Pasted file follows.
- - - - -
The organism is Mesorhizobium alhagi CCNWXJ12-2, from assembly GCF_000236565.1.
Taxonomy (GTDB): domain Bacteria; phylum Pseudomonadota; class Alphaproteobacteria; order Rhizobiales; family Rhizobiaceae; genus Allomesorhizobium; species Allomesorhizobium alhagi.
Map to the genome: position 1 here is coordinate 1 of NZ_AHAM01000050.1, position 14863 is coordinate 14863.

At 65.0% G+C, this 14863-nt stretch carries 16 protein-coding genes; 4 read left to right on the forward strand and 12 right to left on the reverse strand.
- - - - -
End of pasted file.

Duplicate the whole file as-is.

The organism is Mesorhizobium alhagi CCNWXJ12-2, from assembly GCF_000236565.1.
Taxonomy (GTDB): domain Bacteria; phylum Pseudomonadota; class Alphaproteobacteria; order Rhizobiales; family Rhizobiaceae; genus Allomesorhizobium; species Allomesorhizobium alhagi.
Map to the genome: position 1 here is coordinate 1 of NZ_AHAM01000050.1, position 14863 is coordinate 14863.

At 65.0% G+C, this 14863-nt stretch carries 16 protein-coding genes; 4 read left to right on the forward strand and 12 right to left on the reverse strand.